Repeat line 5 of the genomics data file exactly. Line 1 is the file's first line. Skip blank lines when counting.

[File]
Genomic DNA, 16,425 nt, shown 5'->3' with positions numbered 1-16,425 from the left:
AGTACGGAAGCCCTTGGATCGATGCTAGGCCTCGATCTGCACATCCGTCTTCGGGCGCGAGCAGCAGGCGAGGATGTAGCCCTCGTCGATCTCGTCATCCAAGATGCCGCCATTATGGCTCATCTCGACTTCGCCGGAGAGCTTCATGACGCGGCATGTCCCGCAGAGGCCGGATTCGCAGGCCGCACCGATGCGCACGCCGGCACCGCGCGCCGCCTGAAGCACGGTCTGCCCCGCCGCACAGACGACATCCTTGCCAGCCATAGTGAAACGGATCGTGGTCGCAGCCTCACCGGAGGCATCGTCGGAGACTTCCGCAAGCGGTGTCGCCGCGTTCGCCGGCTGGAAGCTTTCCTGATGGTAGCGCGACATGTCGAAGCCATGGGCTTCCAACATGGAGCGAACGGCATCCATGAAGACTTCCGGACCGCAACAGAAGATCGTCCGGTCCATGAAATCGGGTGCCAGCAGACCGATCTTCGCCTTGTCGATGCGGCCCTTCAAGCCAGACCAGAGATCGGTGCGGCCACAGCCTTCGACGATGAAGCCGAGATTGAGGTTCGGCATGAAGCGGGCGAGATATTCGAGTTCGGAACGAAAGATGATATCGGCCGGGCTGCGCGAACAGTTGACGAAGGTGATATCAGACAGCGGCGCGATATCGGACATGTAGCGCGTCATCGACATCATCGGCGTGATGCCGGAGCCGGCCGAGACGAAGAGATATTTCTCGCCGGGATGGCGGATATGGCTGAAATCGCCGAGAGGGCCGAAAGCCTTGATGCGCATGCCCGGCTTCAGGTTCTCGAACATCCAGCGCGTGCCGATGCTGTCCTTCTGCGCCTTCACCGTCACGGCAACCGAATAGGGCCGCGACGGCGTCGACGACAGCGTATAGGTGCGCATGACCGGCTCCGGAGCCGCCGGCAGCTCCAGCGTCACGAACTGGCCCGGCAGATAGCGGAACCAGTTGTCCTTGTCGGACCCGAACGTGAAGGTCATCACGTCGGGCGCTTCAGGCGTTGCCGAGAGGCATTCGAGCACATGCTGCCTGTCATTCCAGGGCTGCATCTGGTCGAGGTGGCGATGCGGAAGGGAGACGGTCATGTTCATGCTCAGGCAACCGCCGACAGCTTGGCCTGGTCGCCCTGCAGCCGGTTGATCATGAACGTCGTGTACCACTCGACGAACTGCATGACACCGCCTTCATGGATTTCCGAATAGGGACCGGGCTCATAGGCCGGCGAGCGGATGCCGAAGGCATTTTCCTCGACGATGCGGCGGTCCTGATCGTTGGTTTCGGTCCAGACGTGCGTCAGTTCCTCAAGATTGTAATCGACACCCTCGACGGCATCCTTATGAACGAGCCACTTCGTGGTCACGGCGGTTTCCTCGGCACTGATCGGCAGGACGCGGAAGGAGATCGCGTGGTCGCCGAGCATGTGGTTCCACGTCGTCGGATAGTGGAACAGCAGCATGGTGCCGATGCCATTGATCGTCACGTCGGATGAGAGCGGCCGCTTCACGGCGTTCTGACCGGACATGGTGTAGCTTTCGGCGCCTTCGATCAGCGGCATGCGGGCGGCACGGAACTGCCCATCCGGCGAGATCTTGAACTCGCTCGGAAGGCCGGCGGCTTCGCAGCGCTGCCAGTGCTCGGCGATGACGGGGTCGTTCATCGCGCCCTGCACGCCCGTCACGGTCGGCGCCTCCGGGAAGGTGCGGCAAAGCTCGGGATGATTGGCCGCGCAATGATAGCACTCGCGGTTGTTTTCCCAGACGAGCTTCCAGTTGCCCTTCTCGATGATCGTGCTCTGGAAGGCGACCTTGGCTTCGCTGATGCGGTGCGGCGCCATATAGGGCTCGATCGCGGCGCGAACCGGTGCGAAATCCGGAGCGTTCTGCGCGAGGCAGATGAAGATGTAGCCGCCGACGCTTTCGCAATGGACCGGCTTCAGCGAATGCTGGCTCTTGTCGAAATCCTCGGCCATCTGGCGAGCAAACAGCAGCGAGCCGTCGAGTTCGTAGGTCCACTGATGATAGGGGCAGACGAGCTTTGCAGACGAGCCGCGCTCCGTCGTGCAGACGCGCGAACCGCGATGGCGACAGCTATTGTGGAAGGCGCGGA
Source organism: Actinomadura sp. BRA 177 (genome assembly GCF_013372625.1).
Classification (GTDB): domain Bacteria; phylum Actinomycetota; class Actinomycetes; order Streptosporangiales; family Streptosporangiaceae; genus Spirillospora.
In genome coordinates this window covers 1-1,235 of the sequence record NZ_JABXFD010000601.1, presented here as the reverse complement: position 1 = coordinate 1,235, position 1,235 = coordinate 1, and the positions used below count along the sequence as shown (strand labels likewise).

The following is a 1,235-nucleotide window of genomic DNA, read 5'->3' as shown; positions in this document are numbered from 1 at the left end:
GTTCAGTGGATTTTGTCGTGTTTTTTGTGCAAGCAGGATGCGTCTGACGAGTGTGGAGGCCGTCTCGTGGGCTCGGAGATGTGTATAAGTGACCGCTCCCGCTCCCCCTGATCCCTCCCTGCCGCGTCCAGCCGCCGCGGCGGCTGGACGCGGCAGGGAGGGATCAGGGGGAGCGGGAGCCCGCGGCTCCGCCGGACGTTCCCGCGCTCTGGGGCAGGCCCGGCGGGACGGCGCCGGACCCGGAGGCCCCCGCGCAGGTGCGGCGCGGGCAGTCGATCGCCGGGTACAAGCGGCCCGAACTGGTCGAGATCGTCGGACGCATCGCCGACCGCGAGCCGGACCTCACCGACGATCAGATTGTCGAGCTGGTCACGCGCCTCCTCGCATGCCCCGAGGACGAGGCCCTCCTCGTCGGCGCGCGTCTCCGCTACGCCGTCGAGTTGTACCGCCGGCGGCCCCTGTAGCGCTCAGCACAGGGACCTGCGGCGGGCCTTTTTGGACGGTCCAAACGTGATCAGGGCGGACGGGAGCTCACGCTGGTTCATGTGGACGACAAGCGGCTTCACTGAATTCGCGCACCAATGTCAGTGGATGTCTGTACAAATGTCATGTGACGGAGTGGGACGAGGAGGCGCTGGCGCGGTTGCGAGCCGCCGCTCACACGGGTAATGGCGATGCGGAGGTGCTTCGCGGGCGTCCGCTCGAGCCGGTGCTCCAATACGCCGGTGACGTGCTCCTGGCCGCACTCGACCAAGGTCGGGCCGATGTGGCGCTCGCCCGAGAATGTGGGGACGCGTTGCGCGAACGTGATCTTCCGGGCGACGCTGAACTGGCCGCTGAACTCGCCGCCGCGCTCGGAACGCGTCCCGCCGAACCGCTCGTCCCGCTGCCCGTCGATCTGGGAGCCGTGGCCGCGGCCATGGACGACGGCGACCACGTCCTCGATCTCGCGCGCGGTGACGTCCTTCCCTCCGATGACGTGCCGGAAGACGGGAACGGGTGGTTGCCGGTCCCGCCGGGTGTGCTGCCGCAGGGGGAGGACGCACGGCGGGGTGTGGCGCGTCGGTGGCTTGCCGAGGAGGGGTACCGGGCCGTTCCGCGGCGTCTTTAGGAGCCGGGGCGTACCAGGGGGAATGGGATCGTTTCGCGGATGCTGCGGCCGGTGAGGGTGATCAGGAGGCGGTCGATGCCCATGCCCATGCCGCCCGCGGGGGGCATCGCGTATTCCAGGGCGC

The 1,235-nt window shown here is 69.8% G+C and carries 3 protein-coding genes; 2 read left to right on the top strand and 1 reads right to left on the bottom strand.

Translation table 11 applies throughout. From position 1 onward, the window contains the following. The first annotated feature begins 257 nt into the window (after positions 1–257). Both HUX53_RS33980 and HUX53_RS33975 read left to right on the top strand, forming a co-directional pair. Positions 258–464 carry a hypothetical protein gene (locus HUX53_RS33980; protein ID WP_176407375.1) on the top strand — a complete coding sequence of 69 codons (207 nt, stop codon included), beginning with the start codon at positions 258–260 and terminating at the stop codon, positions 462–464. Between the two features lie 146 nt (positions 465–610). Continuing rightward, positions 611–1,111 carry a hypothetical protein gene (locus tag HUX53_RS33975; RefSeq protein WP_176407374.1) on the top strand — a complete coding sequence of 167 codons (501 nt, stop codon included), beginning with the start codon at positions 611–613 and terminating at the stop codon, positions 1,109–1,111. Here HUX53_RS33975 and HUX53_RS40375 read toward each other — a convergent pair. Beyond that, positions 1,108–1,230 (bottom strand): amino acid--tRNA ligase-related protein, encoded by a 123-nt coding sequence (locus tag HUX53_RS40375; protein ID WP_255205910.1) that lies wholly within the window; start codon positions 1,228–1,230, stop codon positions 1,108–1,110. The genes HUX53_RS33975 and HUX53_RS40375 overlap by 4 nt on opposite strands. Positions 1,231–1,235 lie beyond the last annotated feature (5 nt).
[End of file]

In genome coordinates this window covers 1-1,235 of the sequence record NZ_JABXFD010000601.1, presented here as the reverse complement: position 1 = coordinate 1,235, position 1,235 = coordinate 1, and the positions used below count along the sequence as shown (strand labels likewise).